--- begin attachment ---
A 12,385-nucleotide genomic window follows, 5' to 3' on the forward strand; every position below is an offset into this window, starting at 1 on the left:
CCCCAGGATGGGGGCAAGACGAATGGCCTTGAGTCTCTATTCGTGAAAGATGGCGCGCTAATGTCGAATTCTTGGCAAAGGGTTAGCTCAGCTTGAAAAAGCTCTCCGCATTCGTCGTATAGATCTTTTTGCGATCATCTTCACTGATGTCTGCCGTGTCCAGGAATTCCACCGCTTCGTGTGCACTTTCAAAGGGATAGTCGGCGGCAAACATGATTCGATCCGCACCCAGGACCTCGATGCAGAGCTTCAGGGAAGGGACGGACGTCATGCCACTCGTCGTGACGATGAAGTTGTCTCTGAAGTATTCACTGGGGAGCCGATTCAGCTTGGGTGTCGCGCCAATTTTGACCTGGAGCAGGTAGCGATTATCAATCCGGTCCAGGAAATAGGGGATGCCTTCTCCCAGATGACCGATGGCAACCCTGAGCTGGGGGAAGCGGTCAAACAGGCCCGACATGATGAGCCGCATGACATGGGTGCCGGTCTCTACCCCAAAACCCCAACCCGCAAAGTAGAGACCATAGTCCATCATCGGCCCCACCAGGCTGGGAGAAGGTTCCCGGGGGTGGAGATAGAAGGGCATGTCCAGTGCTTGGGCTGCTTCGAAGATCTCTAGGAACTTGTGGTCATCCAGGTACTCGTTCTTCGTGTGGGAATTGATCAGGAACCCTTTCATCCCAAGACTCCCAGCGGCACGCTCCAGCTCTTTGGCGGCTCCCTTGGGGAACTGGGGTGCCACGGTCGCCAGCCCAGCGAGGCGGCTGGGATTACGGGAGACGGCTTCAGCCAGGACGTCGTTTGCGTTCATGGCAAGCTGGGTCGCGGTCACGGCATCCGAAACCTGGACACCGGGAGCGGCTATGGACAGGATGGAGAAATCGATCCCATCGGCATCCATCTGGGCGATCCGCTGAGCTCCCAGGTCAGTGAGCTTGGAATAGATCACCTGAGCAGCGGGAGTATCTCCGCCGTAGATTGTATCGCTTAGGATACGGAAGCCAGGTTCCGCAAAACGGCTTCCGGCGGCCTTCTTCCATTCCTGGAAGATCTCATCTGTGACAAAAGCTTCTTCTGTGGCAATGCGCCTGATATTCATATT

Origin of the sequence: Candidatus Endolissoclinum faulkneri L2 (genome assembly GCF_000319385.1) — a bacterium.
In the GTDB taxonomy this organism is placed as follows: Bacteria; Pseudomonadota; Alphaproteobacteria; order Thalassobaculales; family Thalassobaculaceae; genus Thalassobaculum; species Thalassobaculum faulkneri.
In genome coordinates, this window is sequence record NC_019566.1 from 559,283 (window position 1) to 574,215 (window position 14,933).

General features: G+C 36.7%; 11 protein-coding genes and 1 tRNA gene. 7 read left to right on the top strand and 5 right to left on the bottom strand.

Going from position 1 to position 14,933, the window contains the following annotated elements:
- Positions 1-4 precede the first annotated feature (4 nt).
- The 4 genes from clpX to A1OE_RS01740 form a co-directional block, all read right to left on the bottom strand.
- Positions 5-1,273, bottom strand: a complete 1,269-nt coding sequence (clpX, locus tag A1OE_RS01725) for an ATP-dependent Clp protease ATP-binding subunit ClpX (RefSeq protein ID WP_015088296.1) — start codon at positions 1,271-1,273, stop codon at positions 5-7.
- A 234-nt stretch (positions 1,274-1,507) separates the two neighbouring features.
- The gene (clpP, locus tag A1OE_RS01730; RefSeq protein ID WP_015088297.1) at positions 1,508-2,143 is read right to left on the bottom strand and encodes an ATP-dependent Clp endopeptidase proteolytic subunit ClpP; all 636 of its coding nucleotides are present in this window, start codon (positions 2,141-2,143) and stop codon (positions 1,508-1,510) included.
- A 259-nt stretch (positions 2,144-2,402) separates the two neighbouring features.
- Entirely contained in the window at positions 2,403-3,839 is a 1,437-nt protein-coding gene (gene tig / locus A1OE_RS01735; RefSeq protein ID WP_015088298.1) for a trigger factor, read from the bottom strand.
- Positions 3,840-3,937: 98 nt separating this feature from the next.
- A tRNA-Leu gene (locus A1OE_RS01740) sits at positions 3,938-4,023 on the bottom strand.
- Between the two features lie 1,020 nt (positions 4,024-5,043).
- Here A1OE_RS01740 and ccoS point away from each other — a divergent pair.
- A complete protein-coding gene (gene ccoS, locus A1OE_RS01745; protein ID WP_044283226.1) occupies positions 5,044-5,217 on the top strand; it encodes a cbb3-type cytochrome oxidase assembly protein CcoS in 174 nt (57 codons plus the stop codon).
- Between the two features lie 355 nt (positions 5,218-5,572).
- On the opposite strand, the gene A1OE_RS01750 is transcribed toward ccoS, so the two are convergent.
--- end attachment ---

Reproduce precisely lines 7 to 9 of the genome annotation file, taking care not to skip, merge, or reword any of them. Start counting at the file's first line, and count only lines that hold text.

Going from position 1 to position 14,933, the window contains the following annotated elements:
- Positions 1-4 precede the first annotated feature (4 nt).
- The 4 genes from clpX to A1OE_RS01740 form a co-directional block, all read right to left on the bottom strand.